Russian has two distinctive features.
The first one is the proximal possession. У меня есть выбор ("I have a choice") literally translates as "there is a choice by (or next to) me". Russian does have a verb which means "to have" but its usage is limited compared to most other Indo-European languages.
The second one is the negation genitive (родительный отрицания). It works slightly differently for subjects and objects, but either way, the accusative or the nominative are in some cases replaced with the genitive in negative sentences:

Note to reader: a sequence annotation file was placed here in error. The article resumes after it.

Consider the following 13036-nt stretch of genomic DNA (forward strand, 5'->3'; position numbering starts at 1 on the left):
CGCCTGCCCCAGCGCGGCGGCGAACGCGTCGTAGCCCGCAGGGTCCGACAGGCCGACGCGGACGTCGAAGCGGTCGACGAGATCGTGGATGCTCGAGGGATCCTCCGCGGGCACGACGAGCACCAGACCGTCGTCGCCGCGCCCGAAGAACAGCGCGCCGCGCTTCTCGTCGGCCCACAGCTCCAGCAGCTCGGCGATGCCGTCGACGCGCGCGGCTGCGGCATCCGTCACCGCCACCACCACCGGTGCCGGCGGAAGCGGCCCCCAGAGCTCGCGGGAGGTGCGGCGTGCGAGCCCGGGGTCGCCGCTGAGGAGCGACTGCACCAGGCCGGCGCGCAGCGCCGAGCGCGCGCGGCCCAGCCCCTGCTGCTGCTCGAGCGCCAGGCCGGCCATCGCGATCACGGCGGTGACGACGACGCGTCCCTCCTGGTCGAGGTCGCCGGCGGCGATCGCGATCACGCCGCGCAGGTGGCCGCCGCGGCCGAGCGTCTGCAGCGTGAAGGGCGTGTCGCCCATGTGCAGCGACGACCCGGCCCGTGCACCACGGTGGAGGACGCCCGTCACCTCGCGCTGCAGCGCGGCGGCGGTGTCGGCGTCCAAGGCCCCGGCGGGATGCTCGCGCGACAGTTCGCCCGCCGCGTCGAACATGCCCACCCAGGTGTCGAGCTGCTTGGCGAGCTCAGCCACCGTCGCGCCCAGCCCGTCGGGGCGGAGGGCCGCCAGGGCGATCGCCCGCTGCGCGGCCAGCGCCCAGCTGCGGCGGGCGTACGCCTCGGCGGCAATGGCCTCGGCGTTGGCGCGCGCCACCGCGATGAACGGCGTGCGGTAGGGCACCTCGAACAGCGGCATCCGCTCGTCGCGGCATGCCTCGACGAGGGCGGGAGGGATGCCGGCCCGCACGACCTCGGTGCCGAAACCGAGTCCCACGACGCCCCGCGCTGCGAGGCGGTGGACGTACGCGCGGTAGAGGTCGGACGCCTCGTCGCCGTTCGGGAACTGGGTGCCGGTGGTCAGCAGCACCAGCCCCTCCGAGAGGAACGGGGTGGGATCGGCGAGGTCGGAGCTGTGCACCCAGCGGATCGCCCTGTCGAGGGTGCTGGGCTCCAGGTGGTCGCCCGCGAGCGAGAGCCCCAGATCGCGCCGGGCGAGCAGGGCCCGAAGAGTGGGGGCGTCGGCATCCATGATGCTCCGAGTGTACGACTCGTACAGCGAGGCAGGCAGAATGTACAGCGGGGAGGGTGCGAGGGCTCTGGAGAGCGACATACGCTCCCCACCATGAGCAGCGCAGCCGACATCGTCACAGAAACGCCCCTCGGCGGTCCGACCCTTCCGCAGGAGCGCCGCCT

Произошли изменения (nom.) "changes happened" / не произошло изменений (gen.) "no changes happened".
Я пил воду (acc.) "I drank water" / я не пил воды (gen.) "I didn't drink any water"
Note that in the first example, the voice of the sentence changes as well. The sentence becomes impersonal and the verb changes into neuter singular.
In your example, you can see both features in action.
It is thought that Russian acquired both these features from Uralic languages.